(Bloomberg) — Violence broke out in Iran’s capital over the death of a 22-year-old woman in custody held by authorities who police the way women dress.
Riot police used water cannon and fired tear gas to disperse crowds after hundreds of demonstrators clashed with security forces in Tehran on Monday, amid anger sparked by the death of Mahsa Amini last week.
Videos posted on social media showed protesters chanting “death to the dictator” and “I will kill whoever killed my sister” against the backdrop of armed officers and black police vans.
Other footage included a burning dumpster and a police motorcycle in flames. The videos could not be independently verified by Bloomberg.
Rallies were also held at major universities in Tehran, Tasnim reported, and clashes broke out over the weekend in Amini’s hometown of Saghez in Iran’s northwestern Kurdistan province, where she was buried on Saturday.
In a statement, Tehran police said Amini suffered “heart failure” on Friday and was in a coma after being detained by officers of the city’s so-called morality unit.
Police Chief General Hossein Rahimi called her death an “unfortunate incident”, while denying any wrongdoing by his personnel, the semi-official Tasnim news agency reported. Iran’s parliament has said they are investigating.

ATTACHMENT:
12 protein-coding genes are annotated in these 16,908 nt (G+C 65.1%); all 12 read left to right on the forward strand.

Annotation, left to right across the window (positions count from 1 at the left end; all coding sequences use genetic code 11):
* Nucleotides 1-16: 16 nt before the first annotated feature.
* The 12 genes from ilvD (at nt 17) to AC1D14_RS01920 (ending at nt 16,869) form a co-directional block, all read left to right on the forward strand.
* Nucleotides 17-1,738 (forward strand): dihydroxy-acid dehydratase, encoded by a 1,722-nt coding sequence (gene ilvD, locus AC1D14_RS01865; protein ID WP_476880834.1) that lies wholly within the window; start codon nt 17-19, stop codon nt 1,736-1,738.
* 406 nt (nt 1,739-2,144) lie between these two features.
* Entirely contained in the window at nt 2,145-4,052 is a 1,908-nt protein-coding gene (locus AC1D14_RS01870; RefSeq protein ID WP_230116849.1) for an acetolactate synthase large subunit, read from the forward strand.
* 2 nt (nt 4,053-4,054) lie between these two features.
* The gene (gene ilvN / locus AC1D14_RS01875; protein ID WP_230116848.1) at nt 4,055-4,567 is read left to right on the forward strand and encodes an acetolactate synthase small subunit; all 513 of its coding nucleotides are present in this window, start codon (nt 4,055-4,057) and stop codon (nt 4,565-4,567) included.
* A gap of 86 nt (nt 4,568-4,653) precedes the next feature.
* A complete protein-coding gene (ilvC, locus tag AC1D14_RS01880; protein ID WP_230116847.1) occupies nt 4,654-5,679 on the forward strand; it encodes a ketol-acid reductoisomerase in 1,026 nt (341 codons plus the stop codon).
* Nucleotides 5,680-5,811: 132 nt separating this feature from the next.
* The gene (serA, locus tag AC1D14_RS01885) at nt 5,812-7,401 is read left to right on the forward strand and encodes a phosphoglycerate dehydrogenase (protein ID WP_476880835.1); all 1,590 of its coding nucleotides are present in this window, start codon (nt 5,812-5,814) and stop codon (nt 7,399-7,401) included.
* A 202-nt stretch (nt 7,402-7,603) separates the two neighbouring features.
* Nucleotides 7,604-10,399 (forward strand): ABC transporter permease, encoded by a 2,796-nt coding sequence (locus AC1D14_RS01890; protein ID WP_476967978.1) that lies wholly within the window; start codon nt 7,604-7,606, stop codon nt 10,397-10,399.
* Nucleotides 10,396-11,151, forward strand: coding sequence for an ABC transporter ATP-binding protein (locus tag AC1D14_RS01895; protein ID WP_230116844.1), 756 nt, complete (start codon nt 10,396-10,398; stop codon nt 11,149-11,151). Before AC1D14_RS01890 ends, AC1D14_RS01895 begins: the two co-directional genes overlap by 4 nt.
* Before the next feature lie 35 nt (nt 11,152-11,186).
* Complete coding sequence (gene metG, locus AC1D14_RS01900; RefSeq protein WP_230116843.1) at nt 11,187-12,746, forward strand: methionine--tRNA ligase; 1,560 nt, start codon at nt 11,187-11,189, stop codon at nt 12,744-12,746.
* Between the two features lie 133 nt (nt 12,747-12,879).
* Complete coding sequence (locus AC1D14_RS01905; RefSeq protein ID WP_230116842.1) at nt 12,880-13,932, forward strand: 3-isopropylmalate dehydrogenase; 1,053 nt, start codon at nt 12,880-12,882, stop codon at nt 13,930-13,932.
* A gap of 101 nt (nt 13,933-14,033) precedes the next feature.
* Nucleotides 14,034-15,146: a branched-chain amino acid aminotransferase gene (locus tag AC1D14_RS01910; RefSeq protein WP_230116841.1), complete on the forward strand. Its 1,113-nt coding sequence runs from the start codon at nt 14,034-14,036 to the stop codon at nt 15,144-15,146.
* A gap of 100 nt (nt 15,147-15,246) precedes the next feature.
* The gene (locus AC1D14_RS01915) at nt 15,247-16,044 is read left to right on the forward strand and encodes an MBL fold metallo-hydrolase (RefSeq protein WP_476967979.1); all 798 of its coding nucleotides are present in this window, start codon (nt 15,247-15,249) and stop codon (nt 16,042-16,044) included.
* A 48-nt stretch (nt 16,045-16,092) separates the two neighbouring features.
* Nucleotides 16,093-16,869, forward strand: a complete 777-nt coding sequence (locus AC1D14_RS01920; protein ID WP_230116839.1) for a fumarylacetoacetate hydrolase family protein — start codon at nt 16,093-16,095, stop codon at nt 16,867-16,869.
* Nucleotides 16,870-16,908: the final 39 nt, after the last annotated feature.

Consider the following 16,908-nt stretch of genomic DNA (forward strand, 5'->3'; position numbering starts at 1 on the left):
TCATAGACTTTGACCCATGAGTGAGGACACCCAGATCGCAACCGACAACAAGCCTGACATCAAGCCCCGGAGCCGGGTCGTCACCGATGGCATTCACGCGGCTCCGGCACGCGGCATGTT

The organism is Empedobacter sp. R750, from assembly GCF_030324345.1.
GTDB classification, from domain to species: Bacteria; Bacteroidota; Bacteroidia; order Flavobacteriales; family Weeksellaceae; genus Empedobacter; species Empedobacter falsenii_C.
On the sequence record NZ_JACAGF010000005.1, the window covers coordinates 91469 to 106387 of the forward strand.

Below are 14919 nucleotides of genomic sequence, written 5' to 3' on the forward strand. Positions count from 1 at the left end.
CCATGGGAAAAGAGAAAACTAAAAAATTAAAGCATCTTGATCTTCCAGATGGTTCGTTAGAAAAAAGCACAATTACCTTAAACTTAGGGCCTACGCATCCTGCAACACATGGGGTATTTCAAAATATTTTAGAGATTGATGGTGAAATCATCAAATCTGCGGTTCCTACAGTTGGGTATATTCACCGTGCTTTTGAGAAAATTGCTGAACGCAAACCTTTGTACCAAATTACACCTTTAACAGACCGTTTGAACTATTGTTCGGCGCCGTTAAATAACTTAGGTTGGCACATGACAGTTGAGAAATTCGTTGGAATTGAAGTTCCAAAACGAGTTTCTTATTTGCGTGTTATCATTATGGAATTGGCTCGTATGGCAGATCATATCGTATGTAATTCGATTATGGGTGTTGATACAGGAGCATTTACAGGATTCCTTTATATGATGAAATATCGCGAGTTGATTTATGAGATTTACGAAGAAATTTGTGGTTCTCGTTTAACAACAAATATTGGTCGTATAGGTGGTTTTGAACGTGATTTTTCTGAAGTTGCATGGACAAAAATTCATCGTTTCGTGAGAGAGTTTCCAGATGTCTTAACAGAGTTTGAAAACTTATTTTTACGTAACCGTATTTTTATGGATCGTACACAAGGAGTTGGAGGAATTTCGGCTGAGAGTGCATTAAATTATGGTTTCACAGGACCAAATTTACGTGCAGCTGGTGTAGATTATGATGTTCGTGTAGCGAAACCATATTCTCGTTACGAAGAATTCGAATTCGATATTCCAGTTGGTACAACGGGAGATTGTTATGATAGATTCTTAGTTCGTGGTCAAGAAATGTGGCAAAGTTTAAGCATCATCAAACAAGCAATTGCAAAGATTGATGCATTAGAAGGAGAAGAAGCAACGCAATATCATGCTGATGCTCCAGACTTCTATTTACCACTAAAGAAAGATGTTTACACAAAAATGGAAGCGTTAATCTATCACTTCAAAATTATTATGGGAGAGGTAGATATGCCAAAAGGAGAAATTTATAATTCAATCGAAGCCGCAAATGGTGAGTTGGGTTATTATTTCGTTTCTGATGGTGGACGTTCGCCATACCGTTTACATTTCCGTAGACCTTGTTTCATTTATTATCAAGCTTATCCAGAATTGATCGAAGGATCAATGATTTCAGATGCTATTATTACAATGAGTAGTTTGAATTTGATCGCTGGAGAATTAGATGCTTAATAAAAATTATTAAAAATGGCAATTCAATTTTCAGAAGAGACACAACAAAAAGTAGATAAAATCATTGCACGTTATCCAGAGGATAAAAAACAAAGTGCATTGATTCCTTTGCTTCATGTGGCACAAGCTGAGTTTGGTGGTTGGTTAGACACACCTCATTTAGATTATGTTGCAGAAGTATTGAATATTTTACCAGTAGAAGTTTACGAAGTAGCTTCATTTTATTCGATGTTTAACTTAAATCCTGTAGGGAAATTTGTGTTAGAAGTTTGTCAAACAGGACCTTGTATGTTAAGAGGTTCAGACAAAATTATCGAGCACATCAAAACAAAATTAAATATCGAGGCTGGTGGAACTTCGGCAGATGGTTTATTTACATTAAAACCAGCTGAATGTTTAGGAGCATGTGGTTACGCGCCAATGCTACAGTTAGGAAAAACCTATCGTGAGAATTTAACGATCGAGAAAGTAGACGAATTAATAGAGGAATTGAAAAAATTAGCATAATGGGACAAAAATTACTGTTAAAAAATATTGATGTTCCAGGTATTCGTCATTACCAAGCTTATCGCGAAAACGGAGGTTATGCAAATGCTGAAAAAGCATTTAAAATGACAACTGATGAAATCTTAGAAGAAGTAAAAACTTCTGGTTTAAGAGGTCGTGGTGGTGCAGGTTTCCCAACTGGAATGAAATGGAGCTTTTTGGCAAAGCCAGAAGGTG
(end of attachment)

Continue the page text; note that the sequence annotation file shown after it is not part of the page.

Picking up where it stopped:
Amini’s father, Amjad Amini, was quoted by the Donya-e-Eqtesad newspaper as saying that there was no pre-existing illness when she was detained. He accused the authorities of beating her and then covering up their actions. “We will not let her blood be in vain,” the daily reported him as saying.
Iran’s “morality police” crack down on dress they say violates Islamic codes. But critics say their approach is arbitrary and includes efforts by the Islamic Republic government to impose religious beliefs on women and girls.
In a tweet, US Secretary of State Antony Blinken said, “Mahsa Amini should be alive today. Instead, the United States and the Iranian people are mourning her. We call on the Iranian government to end its systematic persecution of women and allow peaceful protest.”
The United States and Iran are engaged in a months-long diplomatic effort to revive Tehran’s nuclear deal with world powers.
The internet was disrupted in parts of Kurdistan province as the protests took place, digital watchdog group NetBlocks said. Residents near the demonstrations and in Tehran also reported connectivity issues. The Internet is often disrupted during times of protest in Iran.
Rahimi, Tehran’s police chief, said Amini was arrested because there were “problems with her leggings,” according to comments published in the Shargh Daily newspaper.
Iranian women have been subject to mandatory Islamic dress codes since the 1979 revolution that mandate “chador” – a black cloak that covers the body from head to toe – or long, loose-fitting coats and tightly worn headscarves.
Over the years, however, the enforcement of the rules has changed and women have gently challenged the limits of what is allowed. In urban centers in particular, loose headscarves and leggings worn with oversized robes are common — like the clothes Amini appeared to be wearing in CCTV footage recorded inside the police station and broadcast on the state television.
(Add details to Amini, reports of Internet interference.)
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